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Downloading the .357 to 38 Special Specs?

This is a discussion on Downloading the .357 to 38 Special Specs? within the Reloading forums, part of the Firearm Forum category; I would like to load down .357 to 38 special specs. I will be using bullseye powder and my reloading book says that for a ...


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Old June 1st, 2008, 11:55 AM   #1
 
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Downloading the .357 to 38 Special Specs?

I would like to load down .357 to 38 special specs. I will be using bullseye powder and my reloading book says that for a .357 200 grain lead bullets should be loaded with 4.8 grains of powder. On the other hand 38 special specs say use 3.0 grains of bullseye. I will most likely try somewhere in the middle. My main question is on the bullets themselves. I have speer 200 gr. FMJ. Unfortunately my Lee reloading manual doesn't give me load data for 200 gr. FMJ bullets. I did notice that comparing the load data that i do have with loadings for both FMJ and lead bullets, that the lead bullets are always loaded with less powder than the FMJ.
My reasoning for wanting to load down the .357 to close to 38 special specs is for practice ammunition and cheat range sessions. I have both a TC contender in .357 Mag and a SP101 that i'd like to work up loads for.

Thanks

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Old June 1st, 2008, 01:36 PM   #2
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Chicken-Farmer, A chill ran up my spine when I read your post. Here's some basic information .... Lead bullets seal better in the bore so less pressure is lost to "blow-by" than with jacketed bullets. As a result, loads with lead bullets will use less powder assuming the same bullet weight and velocity. If you load at the high end of the chart, a powder charge intended for a jacketed bullet could result in excess chamber pressure with a lead bullet.

If you load the same bullet in a 38 Special case and a 357 Mag case, the extra internal space changes the powder's burn characteristics. Generally you will need slightly more powder in a 357 Mag case to get the same velocity with the same bullet than with a 38 Special case.

Personally, I think your bullets are way too heavy and you are flirting with danger. Additionally, heavy bullets and fast burning powder are a dangerous combination. The T/C might work OK with 200 gr bullets but your SP-101 will like bullets in the 125 to 140 grain range much better.

Bullseye is a great powder for light target loads. It reaches a high peak pressure quickly, then drops off. It is a dangerous powder to use with heavy bullets because chamber pressure can peak way over the max rating and blow up your gun. A good rule to follow is to always use fast burning powder for light bullets and slow burning powder for heavy bullets.
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Old June 1st, 2008, 02:18 PM   #3
 
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Another problem you are facing when using a 200 gr jacketed bullet with a small charge of Bullseye is the probability of sticking a bullet in the barrel. This will be especially true with the longer barrel in the T/C.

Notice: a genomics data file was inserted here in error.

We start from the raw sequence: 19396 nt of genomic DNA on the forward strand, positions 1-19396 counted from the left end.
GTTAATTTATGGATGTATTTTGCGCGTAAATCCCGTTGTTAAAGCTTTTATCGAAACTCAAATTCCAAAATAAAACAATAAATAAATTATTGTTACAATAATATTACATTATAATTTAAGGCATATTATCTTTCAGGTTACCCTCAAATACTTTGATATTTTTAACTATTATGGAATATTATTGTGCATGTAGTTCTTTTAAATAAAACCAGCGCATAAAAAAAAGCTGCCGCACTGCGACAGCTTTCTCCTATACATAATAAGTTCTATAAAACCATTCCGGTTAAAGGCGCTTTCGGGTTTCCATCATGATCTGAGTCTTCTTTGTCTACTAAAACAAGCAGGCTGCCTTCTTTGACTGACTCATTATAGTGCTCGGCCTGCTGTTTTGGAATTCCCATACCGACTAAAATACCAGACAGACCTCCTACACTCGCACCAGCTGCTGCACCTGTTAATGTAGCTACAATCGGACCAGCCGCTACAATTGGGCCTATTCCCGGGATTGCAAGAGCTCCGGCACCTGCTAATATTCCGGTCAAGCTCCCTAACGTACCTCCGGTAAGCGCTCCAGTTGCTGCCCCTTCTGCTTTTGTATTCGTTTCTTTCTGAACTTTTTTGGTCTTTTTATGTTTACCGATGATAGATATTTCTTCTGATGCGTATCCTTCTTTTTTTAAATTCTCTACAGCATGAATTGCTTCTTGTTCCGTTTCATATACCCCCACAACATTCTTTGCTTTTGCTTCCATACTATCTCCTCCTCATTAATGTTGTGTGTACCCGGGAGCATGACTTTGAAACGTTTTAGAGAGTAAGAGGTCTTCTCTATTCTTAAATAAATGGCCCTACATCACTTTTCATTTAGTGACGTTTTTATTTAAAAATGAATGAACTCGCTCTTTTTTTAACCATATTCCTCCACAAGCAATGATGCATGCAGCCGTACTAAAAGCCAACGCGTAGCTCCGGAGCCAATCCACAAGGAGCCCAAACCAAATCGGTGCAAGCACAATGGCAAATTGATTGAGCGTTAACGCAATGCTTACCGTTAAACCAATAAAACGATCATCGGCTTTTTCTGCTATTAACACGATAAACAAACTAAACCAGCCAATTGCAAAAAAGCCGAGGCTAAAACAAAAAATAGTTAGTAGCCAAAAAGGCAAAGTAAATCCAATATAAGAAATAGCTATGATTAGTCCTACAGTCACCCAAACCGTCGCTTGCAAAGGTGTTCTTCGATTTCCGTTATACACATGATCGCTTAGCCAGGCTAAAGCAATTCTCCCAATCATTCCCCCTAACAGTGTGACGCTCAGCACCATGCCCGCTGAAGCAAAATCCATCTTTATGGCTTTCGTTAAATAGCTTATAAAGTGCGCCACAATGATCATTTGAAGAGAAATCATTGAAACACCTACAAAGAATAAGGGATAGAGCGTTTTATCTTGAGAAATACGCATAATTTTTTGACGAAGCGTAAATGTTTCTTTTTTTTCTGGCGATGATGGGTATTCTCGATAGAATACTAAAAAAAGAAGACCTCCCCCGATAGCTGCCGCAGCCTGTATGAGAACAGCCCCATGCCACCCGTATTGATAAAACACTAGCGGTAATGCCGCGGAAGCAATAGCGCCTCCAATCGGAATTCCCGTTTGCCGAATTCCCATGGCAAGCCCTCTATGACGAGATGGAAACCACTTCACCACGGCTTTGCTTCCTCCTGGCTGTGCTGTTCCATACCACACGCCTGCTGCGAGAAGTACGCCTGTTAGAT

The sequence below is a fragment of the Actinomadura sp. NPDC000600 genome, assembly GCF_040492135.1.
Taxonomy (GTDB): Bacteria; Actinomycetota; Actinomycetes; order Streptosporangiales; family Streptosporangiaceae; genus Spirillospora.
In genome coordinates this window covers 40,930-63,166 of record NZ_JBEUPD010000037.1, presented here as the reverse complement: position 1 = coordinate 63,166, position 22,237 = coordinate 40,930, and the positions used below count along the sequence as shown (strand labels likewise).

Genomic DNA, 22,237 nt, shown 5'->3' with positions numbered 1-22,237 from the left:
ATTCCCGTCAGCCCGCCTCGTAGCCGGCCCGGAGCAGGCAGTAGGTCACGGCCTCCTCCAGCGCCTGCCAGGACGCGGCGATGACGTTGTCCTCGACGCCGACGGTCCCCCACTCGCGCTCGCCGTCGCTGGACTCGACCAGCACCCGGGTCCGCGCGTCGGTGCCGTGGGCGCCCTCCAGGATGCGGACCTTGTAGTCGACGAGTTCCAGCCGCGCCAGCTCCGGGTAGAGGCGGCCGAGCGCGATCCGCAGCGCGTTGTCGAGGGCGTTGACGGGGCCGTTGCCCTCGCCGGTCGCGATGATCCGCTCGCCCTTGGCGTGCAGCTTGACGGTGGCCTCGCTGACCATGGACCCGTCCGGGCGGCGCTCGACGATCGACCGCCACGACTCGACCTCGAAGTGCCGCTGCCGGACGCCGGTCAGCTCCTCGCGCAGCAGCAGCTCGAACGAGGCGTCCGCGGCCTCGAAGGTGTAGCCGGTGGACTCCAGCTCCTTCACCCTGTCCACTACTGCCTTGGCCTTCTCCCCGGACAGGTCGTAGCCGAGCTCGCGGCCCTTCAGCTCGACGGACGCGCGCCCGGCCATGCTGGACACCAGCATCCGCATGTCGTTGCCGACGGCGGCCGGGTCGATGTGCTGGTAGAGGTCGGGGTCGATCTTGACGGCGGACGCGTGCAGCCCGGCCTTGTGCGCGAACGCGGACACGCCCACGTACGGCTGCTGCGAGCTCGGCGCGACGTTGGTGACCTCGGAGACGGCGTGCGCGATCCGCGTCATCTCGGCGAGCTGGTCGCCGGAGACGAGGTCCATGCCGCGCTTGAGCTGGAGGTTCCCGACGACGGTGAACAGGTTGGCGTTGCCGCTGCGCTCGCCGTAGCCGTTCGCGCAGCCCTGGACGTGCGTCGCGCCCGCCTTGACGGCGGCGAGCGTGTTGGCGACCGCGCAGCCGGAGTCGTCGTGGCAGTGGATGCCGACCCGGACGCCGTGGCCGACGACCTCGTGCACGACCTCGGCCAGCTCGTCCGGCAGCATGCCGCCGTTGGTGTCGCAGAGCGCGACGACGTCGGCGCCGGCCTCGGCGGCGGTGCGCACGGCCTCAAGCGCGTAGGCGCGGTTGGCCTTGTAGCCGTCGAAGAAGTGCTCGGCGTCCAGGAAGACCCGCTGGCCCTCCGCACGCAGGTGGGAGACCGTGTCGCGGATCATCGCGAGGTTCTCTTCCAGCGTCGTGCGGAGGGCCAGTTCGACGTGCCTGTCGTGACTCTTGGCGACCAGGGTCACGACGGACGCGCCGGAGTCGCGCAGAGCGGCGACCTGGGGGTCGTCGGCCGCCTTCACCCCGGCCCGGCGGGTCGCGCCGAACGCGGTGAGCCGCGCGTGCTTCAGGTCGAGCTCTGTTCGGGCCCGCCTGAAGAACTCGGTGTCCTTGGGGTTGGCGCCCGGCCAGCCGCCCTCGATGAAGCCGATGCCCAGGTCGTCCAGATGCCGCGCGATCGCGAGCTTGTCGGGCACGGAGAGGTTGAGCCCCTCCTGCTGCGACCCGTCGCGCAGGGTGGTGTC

You are not likely to find the data you are looking for because it is usually felt that 200 grain bullets are overly heavy for the .38. And when 200 grainers were loaded in the .38, they were lead bullets.

If you are looking for inexpensive practice loads, you will be better served by using lead bullets and go with a lighter bullet to save on the cost of the lead. Heavier bullets cost proportionately more than lighter ones. If you go wih a 158, your SP will be/should be right on the sights. A 125 will hit lower, but if you go for group you will be fine.

A 125 TC tends to be a very accurate bullet. Load it over 5 grs of Bullseye or 5 grs of WST in a .357 case and you will have a load running right around 950 fps. Use a standard primer with either load. If you just have to have a jacketed bullet, you can use the same loading data for any of the 125 JHPs/JSPs. If you want to duplicate those ballistics with a .38 Special case, all you have to do is cut the charge back by 0.5 grs with either powder.
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Old June 1st, 2008, 04:01 PM   #4
 
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What are the 200 gr sierra jacketed bullets used for then?

I assume the bullets are for sillhouette shooting where the heavier bullets would be desirable. What powder are you guys using for reloading .357 mag? I have always used bullseye when i reload for my nagant pistol and .45 ACP. I like bullseye because i get more reloads out of a pound of powder. I live on an island in Alaska and we pay very high premiums for "explosives" such as powder and primers. I purchased the 200 gr bullets at our small local sporting good store yesterday for $7.88 per hundred on sale. I can purchase 158 gr sierra bullets but they are $15 per 100. It almost defeats the purpose of reloading them when they are that price. A box of 50 .357 Mag costs about $15 locally here. Ironically 38 special is $21 per 50 for American Eagle! Primers run $3.87 per hundred, powder is pushing $25 per pound.
I understand that i shouldn't load 38 special rounds to .357 mag pressures. What i want to do is the opposite. I want to load my .357 cases down to 38 special velocity, but use a heavier grain bullet to retain some energy. I do this when i load my mosin nagant pistol. I use the lee dies that convert 32-20 necked brass into straight-walled cartridges. I do use 95 gr lead wad cutter bullets and the pressures are way below the 32 H&R Magnum ammo people are using in their mosin pistols. My reloads are more on par with .32 special.
I have my C&R license and receive a pretty good discount from Midway USA, but shipping on the 500 bullet box of 95 grain .32 bullets alone was $20. So when i can find something locally on sale at a decent price, or priced competitively with online sources i snatch it up.
Does anybody shoot 200gr jacketed ammo in their TC contenders or Ruger SP101's?

Thanks

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Old June 1st, 2008, 04:40 PM   #5
 
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I have a unopen can of bullseye I won in a match 20 plus yrs ago . It's a scary powder
to play with , It's not forgiving like Unique is what I use in my 357 reduced loads .
Here is a pic of my 30-20 TC with 200 gr cast and 165 gr jacket . The case volume is
small and it goes from mild to wild in a heart beat . It's take a seasoned reloader to pick
a load out the air and try it. It's hard to get the heavy bullet to stabilize in
30-20 TC also ...

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Old June 6th, 2008, 05:49 AM   #6
 
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Quote:
Originally Posted by Chicken-Farmer View Post